I have hosted dozens of sleepovers with more than 75 teenage girls crashing on pull out couches, in sleeping bags, on the floor or in chairs. This equals a LOT of pancakes, hundreds of rounds of SkipBo, and too many viewings of Parent Trap and the Princess Diaries. And I wouldn’t change a thing.

My roommates and I have had 1 wheelbarrow, 1 headlight, 2 windshield wipers, 1 camera, and $500 in gift cards stolen, and only the wheelbarrow was returned. Our neighbors Alex and Mike put word out, “Nobody messes with the girls,” and within 24 hours it was back. I love good neighbors.

I have had the honor of baptizing 4 followers of Christ, discipling 15 teen girls and leading weekly Bible Studies for over 6 years.

I have driven 15-passenger vans more miles than I count, but there was one week that I logged over 1,000 miles. To and from the Poconos to drop summer staff at camp; to and from the Jersey Shore – it was some of the teens’ first time to the ocean; and to and from Maryland, where we learned about the underground railroad and walked on the roads of Harriet Tubman. That trip was life changing.

During those years in Chester I became an adult. The teens and young people I became family with grew me, taught me, allowed me to mess up, apologize, and try again. I can’t imagine who I would have become without them. Miss Kim taught me about motherhood, pushing through when it is hard, loving your kids for who they are and growing amazing people. Miss Faye and Miss Debbie – these two ladies are the picture of sisterhood and grace – spoke up for education, always lent a hand, and showed me kindness always wins. There are dozens more parents who entrusted me with their children while I was still a child myself.

For 10 years God has always provided!

So, thank you, those who have prayed, visited, sent financial support, written notes of encouragement – God has used it all to build His Kingdom in urban America. You are more than partners in ministry, you are family – my spiritual family, and my Church family – that I have the privilege of celebrating 10 years of God’s goodness with.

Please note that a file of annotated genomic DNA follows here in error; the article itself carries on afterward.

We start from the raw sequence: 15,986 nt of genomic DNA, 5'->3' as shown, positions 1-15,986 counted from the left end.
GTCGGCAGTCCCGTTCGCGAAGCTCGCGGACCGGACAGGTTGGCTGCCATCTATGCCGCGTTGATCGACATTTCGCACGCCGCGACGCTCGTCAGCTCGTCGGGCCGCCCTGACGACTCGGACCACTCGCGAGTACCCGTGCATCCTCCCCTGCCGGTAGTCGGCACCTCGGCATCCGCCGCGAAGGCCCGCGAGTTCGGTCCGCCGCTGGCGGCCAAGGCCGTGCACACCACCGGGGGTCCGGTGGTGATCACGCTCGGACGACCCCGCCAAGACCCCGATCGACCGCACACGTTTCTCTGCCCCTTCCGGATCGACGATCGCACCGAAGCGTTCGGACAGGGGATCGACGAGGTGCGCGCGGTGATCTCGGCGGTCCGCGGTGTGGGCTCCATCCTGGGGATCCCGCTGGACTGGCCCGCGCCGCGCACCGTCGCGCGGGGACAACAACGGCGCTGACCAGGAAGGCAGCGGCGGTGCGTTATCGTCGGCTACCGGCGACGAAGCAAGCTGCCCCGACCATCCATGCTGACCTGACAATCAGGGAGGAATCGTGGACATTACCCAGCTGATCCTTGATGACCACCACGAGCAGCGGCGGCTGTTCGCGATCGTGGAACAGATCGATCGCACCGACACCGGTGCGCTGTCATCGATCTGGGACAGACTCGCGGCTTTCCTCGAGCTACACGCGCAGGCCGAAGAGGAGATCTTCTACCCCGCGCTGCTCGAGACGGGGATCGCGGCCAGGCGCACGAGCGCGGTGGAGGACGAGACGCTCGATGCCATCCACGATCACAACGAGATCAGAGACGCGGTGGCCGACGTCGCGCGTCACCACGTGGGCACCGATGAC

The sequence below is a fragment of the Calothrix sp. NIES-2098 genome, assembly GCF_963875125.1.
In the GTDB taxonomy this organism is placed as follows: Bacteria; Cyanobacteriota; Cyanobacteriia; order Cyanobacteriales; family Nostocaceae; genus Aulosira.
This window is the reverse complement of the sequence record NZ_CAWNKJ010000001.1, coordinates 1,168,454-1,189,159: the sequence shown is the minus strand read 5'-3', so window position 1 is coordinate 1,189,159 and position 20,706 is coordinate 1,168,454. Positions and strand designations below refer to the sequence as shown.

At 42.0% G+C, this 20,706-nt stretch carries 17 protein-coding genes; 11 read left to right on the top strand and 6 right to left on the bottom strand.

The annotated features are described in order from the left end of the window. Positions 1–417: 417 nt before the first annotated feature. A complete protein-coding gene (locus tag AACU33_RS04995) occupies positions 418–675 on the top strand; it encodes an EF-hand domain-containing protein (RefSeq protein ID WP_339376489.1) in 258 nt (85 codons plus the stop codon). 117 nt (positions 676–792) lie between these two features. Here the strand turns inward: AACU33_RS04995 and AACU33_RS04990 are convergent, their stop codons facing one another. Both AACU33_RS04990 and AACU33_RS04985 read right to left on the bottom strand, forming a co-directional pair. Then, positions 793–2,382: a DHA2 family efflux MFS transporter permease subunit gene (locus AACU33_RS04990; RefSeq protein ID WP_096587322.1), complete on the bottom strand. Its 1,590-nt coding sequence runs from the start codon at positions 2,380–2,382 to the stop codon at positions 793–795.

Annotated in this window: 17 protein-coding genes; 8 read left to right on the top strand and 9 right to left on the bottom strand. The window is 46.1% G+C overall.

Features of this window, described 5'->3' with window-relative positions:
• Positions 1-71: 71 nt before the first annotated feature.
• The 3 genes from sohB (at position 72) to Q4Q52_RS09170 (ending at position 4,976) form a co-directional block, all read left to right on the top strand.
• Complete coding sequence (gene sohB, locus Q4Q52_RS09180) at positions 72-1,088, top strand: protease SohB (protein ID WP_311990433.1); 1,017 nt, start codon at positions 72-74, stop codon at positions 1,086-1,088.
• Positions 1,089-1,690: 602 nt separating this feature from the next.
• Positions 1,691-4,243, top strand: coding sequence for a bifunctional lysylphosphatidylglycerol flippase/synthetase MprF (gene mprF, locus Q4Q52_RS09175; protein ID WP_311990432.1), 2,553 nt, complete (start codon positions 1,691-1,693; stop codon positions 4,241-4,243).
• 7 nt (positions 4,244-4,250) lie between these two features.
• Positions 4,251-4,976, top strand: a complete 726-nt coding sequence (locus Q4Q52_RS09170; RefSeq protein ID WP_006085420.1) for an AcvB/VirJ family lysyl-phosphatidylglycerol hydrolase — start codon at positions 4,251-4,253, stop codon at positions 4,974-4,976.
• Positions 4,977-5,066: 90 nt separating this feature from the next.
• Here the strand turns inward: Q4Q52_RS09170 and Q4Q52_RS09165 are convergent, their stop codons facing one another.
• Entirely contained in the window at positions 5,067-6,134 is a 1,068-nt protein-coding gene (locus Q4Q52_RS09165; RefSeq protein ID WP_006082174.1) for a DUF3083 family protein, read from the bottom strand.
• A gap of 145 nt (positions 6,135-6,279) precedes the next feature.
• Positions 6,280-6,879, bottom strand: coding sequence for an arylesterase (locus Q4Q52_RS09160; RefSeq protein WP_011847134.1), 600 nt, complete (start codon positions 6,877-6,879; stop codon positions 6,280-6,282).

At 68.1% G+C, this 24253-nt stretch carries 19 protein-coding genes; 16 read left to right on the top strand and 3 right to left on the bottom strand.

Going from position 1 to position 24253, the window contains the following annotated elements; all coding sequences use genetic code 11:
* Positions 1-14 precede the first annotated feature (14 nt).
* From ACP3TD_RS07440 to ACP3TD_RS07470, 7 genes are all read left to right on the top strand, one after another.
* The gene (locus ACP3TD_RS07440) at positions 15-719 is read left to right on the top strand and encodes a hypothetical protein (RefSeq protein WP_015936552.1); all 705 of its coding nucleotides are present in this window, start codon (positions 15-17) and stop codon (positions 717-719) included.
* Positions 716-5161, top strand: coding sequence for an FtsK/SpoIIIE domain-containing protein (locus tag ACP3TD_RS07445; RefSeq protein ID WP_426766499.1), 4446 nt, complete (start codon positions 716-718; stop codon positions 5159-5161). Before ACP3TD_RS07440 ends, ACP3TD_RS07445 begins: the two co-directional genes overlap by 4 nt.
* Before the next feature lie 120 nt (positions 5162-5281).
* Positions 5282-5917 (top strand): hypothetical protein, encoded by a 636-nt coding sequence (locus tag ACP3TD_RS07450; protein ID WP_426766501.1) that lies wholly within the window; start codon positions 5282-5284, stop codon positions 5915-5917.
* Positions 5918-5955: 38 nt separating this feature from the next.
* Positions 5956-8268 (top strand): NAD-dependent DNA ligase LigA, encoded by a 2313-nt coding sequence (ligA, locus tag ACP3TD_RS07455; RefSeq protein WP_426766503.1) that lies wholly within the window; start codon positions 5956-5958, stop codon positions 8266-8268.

Silent No Longer


I have been silent because I do not know what to say. I am unsure how many times we can yell, “This must stop!” to a an impenetrable wall. And yet I am not tired of standing with my black and brown brothers and sisters. I will never tire of the truth that #BlackLivesMatter. But I tire of the grief and heartache my friends and family must endure.

I have been silent because I do not know what to say. “I’m sorry,” “I love you,” “I’m listening,” “I’m here” don’t seem enough. These words spoken to the choir will not create change; they will spotlight allies and draw allegiance, but that is not enough. I know we need to talk, we need to link arms, we need to pray, but I tire of the same thing happening day in and day out.

I have been silent because I do not know what to say. There are those out there who are speaking truth, breaking down the walls and seeking peace. I admire them, I post their words, I embrace their ideas, I value them. I know I also need to say something, but I tire of the words returning void.

I have been silent, but now I speak, words from the Bible seem to be all I can muster: “Open your mouth for the mute, for the rights of all who are destitute. Open your mouth, judge righteously, defend the rights of the poor and needy.” This Proverb is not to say that Black Lives are mute or destitute, or poor or needy, but today I must open my mouth and defend the rights of Black Lives. Today I must say again and again #BlackLivesMatter.